John Dickinson Writings Project

  • Calvert, Jane (PI)

Grants and Contracts Details


The John Dickinson Writings Project (JDP) is directed by Jane E. Calvert, who is also the chief editor. The project will produce The Complete Writings of John Dickinson in an estimated three print volumes and a student course reader, Selected Writings of John Dickinson, both of which will likely be published by the University of Delaware Press. The JDP will also produce an open-access on-line digital edition of Dickinson’s complete writings, which will be hosted by the University of Kentucky. The total corpus is an estimated 800 documents, 500 of which are Dickinson’s, and 300 of which are public writings to Dickinson or about his writings by his contemporaries. Among Dickinson’s works include many of America’s first state papers, such as the Stamp Act Resolutions (1765), the First Petition to the King (1774), the Bill of Rights and a List of Grievances (1774), Letter to the Inhabitants of the Province of Quebec (1774), the Olive Branch Petition (1775), the Declaration for Taking Up Arms (1775), and the first draft of the Articles of Confederation (1776). Yet Dickinson directed most of his work to the American people, encouraging them to become active and responsible citizens. The purpose of Dickinson’s writings, which is also the purpose of the JDP, was to lay before the American people the foundational principles and practices of a free society. From before the Revolutionary era through the period of the Early Republic, Dickinson was an ardent defender of American liberties—economic, political, and religious—and promoter of robust citizenship. His Letters from a Farmer in Pennsylvania (1767–68), followed shortly by America’s first patriotic song, “The Liberty Song” (1768), launched him to international fame as the spokesman for the American cause. “Let these truths be indelibly impressed on our minds,” he proclaimed, “that we cannot be happy without being free—that we cannot be free without being secure in our property— that we cannot be secure in our property, if, without our consent, others may, as by right, take it away.” Yet with liberty, Dickinson believed, came individual responsibility. His initial acts as president of first Delaware and then Pennsylvania were to issue proclamations “for the suppression of vice and immorality,” stating that “regularity of manners is essential to the tranquility and prosperity of society” and exhorting citizens to educate their children, attend their church of choice, and “to love piety and virtue.” Dickinson’s writings demonstrate that he was was unique among his peers. Where the other major Founders were deists, Dickinson was the only one who was strongly motivated by principles of Christian morality; the language of Christian and republican virtue permeates his works. He was one of the few major figures to write directly and repeatedly to ordinary Americans to inform them of the political issues of the day and their civic duty to engage in the debates. Because of his clear, direct, and impassioned prose, Americans then and now respond enthusiastically to his writings. So powerful was Dickinson’s belief that it was his Christian duty to promote liberty for all was that he was the only major figure to free all his slaves during his lifetime and write abolition legislation. Believing also that women could be excellent examples of virtue, advocated constitutional protections for women’s religious liberty, encouraged women to publish their political views, and promoted the publication of works about exemplary women. Dickinson’s writing also show he was a committed philanthropist, especially in the area of education. His gifts established several education institutions, some of which remain today. His philosophy of education is captured in his speech to the trustees of Dickinson College where he wrote “Doctrina & Pietate tuta Libertas”— “freedom is made safe through piety and learning,” which found its way onto the college seal. Making Dickinson’s complete writings available to scholars and the public for the first time will serve as a strong and unambiguous reminder of the principles of liberty, the individual rights, and the corresponding duties—what Dickinson called the “inestimable Truths”—upon which our nation was founded.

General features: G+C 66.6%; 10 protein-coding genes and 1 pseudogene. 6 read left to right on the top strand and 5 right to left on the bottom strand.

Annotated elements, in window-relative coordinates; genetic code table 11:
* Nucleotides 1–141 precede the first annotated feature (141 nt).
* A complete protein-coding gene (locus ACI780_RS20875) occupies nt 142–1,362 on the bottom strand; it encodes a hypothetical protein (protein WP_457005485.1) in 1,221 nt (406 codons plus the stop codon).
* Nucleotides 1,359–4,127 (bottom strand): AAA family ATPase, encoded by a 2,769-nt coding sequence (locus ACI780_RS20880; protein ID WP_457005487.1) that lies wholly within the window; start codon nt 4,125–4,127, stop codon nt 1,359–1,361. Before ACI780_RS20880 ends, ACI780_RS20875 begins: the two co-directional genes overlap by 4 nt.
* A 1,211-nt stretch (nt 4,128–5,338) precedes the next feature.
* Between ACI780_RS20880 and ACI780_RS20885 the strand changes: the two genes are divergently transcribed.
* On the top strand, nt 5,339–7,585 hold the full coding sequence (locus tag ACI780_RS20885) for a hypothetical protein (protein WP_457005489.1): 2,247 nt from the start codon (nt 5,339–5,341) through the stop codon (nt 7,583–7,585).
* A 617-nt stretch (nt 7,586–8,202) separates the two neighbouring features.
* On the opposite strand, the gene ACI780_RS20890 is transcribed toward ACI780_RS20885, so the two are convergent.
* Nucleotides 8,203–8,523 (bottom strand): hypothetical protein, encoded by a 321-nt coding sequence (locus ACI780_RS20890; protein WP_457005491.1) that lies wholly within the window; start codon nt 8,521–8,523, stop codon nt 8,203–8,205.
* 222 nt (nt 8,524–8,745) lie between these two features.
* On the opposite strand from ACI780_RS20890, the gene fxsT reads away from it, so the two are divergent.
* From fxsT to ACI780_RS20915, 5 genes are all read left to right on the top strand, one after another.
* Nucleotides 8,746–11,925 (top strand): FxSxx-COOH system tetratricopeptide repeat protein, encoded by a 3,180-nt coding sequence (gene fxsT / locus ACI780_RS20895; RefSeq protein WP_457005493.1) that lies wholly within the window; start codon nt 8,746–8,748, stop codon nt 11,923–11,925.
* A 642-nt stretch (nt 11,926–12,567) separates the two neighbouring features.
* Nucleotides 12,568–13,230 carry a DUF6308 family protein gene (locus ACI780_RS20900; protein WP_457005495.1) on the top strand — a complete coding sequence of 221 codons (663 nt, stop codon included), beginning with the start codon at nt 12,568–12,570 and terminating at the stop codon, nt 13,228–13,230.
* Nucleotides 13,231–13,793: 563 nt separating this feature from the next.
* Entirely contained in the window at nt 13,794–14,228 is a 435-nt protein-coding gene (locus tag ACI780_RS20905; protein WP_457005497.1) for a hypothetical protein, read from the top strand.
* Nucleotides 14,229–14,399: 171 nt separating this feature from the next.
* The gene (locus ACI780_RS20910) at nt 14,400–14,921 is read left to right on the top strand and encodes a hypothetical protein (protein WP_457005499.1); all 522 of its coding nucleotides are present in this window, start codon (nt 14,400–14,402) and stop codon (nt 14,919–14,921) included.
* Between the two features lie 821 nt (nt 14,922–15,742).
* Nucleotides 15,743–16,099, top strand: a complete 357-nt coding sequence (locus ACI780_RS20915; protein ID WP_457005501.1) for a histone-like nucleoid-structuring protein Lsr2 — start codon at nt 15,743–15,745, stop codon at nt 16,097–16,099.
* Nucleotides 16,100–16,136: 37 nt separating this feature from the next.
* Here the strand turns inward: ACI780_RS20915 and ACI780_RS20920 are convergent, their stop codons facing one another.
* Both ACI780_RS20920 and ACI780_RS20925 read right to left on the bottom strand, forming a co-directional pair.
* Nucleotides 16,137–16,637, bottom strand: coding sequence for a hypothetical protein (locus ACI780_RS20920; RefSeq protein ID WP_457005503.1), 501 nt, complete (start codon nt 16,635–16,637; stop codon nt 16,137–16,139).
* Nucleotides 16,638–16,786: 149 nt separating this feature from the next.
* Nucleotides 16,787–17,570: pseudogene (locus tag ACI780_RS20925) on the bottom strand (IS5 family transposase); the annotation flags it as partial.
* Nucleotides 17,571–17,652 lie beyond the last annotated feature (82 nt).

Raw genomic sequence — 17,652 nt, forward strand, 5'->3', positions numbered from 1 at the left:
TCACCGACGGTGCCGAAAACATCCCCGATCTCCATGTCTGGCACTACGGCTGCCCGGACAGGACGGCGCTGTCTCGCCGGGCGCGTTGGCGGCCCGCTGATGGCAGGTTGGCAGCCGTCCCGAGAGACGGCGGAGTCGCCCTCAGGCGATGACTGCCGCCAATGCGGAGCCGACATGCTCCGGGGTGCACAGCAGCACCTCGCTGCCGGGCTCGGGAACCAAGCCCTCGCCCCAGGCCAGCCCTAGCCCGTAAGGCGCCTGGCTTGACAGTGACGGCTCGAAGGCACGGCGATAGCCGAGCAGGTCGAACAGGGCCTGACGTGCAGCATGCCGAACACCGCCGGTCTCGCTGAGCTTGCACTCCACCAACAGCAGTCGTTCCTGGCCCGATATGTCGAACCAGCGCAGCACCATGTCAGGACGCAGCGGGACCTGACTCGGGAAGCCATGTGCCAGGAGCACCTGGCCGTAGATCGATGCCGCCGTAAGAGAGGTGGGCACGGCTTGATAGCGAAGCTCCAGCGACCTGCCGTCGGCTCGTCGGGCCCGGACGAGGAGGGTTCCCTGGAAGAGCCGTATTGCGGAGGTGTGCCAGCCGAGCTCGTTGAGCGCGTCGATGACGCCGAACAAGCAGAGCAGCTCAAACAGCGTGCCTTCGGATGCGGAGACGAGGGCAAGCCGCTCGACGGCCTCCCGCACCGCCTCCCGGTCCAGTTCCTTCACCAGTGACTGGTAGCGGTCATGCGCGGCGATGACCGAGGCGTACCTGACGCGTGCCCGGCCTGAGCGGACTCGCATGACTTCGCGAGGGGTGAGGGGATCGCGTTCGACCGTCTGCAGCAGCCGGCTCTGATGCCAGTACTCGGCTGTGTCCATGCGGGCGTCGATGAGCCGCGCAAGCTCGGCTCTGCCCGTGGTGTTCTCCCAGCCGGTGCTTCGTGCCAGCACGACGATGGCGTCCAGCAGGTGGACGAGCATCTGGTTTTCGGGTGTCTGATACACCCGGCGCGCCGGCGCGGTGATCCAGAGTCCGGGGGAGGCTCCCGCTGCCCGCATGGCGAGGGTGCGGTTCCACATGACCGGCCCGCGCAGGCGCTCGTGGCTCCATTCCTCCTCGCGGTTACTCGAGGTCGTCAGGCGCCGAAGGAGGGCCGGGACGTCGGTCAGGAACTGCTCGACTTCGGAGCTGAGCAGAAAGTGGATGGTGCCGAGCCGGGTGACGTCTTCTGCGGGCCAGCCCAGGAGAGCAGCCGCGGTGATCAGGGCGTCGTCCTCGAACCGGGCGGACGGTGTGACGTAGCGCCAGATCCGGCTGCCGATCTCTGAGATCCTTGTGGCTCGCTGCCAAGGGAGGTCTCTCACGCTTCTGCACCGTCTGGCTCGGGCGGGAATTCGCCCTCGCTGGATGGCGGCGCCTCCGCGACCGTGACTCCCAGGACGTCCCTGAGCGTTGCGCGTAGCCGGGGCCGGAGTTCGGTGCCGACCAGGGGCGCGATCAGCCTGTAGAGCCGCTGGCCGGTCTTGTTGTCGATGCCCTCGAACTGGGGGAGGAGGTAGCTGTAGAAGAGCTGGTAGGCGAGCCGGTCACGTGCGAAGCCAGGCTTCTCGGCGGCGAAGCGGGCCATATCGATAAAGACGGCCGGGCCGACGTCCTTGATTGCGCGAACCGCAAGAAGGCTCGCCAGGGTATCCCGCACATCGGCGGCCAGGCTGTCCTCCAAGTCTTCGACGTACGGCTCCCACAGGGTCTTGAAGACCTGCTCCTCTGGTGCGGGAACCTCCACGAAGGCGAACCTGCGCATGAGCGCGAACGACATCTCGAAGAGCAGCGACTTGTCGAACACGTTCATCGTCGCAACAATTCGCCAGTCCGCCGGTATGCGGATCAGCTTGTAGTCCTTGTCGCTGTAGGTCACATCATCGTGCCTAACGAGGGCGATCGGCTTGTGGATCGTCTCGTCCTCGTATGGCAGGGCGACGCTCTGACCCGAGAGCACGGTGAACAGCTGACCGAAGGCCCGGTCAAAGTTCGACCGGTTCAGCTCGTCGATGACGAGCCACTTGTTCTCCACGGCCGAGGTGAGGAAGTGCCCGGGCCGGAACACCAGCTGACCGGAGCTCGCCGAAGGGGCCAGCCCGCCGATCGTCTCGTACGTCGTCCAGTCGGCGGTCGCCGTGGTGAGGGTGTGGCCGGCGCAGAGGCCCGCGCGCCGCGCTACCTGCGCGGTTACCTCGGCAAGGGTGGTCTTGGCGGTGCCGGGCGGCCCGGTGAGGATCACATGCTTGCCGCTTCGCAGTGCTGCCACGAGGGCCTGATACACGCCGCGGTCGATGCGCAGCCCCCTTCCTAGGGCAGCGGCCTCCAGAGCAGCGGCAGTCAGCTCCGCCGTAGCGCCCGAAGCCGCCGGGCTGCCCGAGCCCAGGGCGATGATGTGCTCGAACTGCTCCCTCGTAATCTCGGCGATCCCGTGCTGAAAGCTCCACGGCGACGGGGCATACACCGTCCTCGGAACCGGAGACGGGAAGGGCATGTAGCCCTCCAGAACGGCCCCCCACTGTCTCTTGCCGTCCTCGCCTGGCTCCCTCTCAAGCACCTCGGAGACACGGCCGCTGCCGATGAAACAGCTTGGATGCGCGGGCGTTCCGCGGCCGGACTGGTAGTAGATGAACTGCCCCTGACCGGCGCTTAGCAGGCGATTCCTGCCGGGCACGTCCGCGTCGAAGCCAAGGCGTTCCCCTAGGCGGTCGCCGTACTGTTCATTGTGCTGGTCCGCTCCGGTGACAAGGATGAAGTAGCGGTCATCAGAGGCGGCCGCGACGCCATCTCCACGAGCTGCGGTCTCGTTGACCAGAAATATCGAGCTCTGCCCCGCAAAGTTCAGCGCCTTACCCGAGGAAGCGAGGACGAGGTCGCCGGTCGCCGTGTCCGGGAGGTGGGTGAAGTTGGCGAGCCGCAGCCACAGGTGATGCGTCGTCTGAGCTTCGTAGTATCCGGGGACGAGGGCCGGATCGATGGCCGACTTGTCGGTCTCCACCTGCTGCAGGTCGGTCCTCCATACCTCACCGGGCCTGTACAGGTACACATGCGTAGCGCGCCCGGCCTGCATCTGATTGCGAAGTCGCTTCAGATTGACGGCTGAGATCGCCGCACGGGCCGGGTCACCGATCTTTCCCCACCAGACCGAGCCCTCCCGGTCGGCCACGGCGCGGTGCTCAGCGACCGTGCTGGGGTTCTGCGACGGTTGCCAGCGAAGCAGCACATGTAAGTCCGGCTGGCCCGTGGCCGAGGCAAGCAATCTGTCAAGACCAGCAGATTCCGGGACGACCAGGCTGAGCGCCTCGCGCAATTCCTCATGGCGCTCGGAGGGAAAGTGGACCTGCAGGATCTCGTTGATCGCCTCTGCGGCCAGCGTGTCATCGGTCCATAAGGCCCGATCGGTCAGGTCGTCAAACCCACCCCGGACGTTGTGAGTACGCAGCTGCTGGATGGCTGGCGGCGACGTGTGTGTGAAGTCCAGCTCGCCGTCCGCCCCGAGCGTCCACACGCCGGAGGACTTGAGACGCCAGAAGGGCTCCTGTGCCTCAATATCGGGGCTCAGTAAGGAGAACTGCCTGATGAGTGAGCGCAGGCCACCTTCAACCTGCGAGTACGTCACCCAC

Effective start/end date1/1/146/30/15


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